British Clothes Retailer Whistles

Whistles cart email

British fashion retailer Whistles take the simple-yet-effective approach with their two-worded email subject – Forget Something? Their short yet precise copy then gets right to the point, reassuring the potential new customer that they’re just one easy click away from completing their purchase. The email itself is clean, plain and doesn’t distract readers with other offers and noisy copy that doesn’t need to be there. Another great example of an abandoned cart email based on simplicity!

Reviews Site TripAdvisor

tripadvisor email

Whilst not strictly an eCommerce site with a shopping cart, TripAdvisor does send engaging and almost heartfelt ‘abandoned cart’ style emails to their loyal subscribers who may have started writing a review and then left the site. As their main revenue stream relies almost solely on eager travelers and foodies writing reviews for great places to visit, stay and eat at around the world, who can blame the reviews site for trying their hand at their own abandoned-cart approach. With such a high success rate from users clicking through an abandoned message, TripAdvisor is not taking any chances when it comes to retaining those potential revenue-growing reviews!

Men’s Tailor Charles Tyrwhitt Showing Wit

funny abandoned cart email

Their direction and to-the-point approach appeal to their no-nonsense shoppers and their desire to dress well with an instructional ‘return to basket’ call to action. Their almost philosophical line makes the reader feel their decision not to purchase was a bad one, as they almost question their choice not to be well dressed! A very clever tactic from the tailoring retailer Charles Tyrwhitt, who often remain rather understated and conservative with their marketing efforts. Bravo, Charles Tyrwhitt – your wit has not gone unnoticed!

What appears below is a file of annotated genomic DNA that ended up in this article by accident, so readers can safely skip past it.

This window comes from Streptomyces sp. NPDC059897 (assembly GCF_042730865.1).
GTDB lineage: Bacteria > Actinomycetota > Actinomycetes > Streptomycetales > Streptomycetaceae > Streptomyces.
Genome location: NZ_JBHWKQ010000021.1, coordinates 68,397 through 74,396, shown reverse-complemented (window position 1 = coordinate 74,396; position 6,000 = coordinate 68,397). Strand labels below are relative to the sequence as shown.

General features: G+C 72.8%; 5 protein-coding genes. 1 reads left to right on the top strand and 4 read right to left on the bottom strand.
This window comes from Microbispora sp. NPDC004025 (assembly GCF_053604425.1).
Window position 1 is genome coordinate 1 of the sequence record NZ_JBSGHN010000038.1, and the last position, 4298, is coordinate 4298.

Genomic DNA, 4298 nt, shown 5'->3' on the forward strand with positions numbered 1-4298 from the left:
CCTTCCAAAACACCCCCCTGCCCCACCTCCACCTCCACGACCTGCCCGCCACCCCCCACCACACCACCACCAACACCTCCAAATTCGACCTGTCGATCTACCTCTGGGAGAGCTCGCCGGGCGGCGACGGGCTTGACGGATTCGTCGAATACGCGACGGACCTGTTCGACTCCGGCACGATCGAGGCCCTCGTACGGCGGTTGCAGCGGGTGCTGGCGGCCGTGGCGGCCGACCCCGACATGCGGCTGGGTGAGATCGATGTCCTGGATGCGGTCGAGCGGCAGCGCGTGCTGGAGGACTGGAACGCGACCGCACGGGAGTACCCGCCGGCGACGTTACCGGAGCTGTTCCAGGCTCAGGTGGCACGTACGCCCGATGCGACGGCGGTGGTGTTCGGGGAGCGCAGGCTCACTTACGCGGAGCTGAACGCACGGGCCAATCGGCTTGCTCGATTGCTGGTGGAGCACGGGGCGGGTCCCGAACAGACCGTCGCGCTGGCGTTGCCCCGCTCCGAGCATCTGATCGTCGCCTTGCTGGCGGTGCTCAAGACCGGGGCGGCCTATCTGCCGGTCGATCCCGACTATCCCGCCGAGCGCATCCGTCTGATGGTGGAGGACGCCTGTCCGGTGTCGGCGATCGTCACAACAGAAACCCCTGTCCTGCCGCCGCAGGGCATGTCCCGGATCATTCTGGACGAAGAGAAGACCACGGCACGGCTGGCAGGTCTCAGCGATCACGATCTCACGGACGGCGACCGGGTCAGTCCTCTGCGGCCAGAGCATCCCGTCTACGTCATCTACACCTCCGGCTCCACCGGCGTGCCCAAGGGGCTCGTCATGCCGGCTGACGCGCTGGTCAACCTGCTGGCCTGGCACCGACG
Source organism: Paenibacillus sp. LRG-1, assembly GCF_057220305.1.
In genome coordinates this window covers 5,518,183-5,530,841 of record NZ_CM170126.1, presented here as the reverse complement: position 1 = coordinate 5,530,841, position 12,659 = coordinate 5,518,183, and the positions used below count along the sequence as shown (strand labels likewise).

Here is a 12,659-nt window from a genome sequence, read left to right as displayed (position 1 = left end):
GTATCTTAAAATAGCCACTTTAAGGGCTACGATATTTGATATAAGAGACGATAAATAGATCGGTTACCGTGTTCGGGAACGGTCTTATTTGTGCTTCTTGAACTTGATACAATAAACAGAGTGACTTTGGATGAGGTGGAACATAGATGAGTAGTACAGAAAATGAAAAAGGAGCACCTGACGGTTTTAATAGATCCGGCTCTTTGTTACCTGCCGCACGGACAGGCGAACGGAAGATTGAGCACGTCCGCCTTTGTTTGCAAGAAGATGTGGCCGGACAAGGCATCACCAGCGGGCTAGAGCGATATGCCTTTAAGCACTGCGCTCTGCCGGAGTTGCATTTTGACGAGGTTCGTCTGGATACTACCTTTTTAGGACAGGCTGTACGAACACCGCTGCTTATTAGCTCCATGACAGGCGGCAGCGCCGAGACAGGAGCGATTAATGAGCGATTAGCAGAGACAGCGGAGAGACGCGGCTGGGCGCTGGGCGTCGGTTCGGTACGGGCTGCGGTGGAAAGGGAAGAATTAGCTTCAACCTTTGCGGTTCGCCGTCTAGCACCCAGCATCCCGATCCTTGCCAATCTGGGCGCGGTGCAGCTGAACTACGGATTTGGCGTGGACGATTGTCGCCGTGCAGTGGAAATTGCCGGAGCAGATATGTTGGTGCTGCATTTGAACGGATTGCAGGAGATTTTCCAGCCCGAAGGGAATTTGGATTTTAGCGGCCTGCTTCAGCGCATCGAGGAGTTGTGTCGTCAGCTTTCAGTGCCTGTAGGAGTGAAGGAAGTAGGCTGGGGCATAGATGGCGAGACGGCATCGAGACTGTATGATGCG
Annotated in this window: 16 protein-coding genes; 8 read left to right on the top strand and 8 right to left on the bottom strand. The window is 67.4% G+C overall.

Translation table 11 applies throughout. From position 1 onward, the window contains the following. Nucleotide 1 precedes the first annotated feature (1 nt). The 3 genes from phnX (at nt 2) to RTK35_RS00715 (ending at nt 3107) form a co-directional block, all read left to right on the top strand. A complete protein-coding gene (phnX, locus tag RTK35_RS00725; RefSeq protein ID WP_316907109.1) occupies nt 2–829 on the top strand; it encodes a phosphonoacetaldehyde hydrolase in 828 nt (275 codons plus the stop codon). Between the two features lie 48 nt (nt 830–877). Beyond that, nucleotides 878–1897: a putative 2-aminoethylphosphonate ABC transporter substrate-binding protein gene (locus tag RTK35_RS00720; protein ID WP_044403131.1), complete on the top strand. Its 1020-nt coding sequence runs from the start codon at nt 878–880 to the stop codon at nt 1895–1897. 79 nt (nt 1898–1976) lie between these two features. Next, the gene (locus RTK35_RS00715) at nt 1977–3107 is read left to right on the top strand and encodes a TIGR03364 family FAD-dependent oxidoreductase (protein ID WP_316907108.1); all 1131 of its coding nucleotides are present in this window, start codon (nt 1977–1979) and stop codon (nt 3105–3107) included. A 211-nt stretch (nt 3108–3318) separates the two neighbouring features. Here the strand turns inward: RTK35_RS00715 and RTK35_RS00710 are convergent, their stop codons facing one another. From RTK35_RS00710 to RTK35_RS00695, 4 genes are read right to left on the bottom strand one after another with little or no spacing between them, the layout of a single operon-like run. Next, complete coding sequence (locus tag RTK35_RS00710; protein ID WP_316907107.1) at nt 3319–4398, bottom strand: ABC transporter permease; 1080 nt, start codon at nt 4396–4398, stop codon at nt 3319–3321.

Boutique Online Retailer Not On The Highstreet’s Cute Approach

abandoned cart email example

The online retailer, Not on the Highstreet applies a cute factor to their abandoned cart emails with a rather coy approach to addressing readers. By suggesting their items are simply too cute to pass up, the reader is encouraged to be ‘reunited’ with their abandoned cart and complete the transaction. A bold yet clever move from the digital seller that has a small ‘independent’ feel and this cute use of language really helps create that image. How could someone not want to complete their sale when the follow-up email is this polite!


Language really matters when it comes to picking the right few words that will encourage someone to return to their basket and make the transaction complete. The examples above work particularly well because the marketer knows exactly who their reader is, demonstrating an in-depth understanding of the demographic and persona of their prime audiences.

Knowing exactly who they are speaking to and how to address them in a tone that won’t simply have readers reaching for the junk button is definitely the key to a successful abandonment email template. By showing personality and having fun whilst prompting someone to complete an action, these abandonment emails take the awkwardness out of something that could otherwise be rather annoying – being chased down to make a sale when for some reason you weren’t quite ready, the first time. From Amazon’s very polite and almost nonchalant reminder of things being left behind, to Charles Tyrwhitt’s instructional and suggestive response that leaving their products behind would simply leave you worse-off, there are some great examples here to get you started! And even if your website isn’t directly transactional with a physical basket, like TripAdvisor, if you do have a call to action or journey to complete, make sure to follow-up on those abandoned actions. 

If TripAdvisor can create a hugely successful, revenue-making website simply from asking for reviews, there’s probably a good chance that your business could benefit from sending a few chase-up emails to potential customers or leads who have shown interest in your brand.